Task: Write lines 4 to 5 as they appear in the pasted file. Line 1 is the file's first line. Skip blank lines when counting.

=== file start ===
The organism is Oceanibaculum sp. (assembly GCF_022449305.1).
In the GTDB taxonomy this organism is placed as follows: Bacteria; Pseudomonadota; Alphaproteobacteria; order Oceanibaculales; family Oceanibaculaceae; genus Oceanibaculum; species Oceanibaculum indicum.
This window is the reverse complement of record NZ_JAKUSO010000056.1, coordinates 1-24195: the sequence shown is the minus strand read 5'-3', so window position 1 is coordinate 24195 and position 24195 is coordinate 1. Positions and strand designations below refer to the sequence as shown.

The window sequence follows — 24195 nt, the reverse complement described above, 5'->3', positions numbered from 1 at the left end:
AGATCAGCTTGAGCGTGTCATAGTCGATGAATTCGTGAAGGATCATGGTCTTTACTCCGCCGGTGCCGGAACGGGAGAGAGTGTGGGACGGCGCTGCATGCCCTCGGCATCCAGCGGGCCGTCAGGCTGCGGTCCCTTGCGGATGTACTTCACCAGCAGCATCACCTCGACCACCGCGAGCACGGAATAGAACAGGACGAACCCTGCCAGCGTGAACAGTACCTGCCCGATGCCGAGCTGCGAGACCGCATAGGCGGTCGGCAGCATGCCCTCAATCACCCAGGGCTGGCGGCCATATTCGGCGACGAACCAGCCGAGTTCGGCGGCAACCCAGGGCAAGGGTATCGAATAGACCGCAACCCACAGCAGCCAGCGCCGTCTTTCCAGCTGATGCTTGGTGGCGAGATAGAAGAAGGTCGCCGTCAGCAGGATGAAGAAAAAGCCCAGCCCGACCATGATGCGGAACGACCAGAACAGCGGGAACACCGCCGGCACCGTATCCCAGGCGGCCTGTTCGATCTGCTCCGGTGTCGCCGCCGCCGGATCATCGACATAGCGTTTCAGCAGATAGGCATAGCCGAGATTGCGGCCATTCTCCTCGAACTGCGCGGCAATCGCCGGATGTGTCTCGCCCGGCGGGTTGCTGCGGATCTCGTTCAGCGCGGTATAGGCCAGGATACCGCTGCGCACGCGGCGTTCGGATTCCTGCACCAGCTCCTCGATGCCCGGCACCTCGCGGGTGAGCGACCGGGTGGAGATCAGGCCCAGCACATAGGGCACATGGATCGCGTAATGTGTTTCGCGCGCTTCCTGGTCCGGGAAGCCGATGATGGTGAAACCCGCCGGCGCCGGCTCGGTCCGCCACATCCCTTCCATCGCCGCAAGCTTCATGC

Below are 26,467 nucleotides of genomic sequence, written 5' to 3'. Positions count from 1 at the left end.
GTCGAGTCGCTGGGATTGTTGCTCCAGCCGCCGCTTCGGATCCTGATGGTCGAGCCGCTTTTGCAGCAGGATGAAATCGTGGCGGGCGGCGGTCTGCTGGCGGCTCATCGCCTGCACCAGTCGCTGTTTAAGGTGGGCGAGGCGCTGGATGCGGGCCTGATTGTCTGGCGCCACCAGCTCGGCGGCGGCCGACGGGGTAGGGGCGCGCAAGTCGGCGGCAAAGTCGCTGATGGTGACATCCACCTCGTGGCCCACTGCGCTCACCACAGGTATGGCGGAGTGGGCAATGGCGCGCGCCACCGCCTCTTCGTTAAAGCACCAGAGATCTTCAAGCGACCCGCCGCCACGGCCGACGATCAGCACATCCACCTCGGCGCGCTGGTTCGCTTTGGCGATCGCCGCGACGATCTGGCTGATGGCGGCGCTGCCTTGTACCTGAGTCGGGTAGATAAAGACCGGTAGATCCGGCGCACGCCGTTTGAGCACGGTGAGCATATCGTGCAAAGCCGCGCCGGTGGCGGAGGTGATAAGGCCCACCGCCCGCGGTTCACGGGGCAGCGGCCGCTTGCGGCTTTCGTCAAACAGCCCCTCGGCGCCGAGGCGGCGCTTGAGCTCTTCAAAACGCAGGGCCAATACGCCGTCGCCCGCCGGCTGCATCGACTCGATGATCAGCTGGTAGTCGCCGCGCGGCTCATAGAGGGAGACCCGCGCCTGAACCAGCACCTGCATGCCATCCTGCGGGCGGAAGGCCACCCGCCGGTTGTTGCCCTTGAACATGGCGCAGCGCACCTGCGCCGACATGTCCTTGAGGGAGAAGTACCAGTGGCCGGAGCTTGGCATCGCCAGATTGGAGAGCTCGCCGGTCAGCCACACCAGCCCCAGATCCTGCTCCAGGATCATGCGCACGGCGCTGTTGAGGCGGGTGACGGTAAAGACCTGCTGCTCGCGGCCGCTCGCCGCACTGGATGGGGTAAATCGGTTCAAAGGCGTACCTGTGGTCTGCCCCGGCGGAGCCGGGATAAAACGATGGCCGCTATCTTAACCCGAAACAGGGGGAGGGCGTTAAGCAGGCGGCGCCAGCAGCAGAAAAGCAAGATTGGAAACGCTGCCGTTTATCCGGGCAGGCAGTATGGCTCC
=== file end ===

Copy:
The window sequence follows — 24195 nt, the reverse complement described above, 5'->3', positions numbered from 1 at the left end:
AGATCAGCTTGAGCGTGTCATAGTCGATGAATTCGTGAAGGATCATGGTCTTTACTCCGCCGGTGCCGGAACGGGAGAGAGTGTGGGACGGCGCTGCATGCCCTCGGCATCCAGCGGGCCGTCAGGCTGCGGTCCCTTGCGGATGTACTTCACCAGCAGCATCACCTCGACCACCGCGAGCACGGAATAGAACAGGACGAACCCTGCCAGCGTGAACAGTACCTGCCCGATGCCGAGCTGCGAGACCGCATAGGCGGTCGGCAGCATGCCCTCAATCACCCAGGGCTGGCGGCCATATTCGGCGACGAACCAGCCGAGTTCGGCGGCAACCCAGGGCAAGGGTATCGAATAGACCGCAACCCACAGCAGCCAGCGCCGTCTTTCCAGCTGATGCTTGGTGGCGAGATAGAAGAAGGTCGCCGTCAGCAGGATGAAGAAAAAGCCCAGCCCGACCATGATGCGGAACGACCAGAACAGCGGGAACACCGCCGGCACCGTATCCCAGGCGGCCTGTTCGATCTGCTCCGGTGTCGCCGCCGCCGGATCATCGACATAGCGTTTCAGCAGATAGGCATAGCCGAGATTGCGGCCATTCTCCTCGAACTGCGCGGCAATCGCCGGATGTGTCTCGCCCGGCGGGTTGCTGCGGATCTCGTTCAGCGCGGTATAGGCCAGGATACCGCTGCGCACGCGGCGTTCGGATTCCTGCACCAGCTCCTCGATGCCCGGCACCTCGCGGGTGAGCGACCGGGTGGAGATCAGGCCCAGCACATAGGGCACATGGATCGCGTAATGTGTTTCGCGCGCTTCCTGGTCCGGGAAGCCGATGATGGTGAAACCCGCCGGCGCCGGCTCGGTCCGCCACATCCCTTCCATCGCCGCAAGCTTCATGC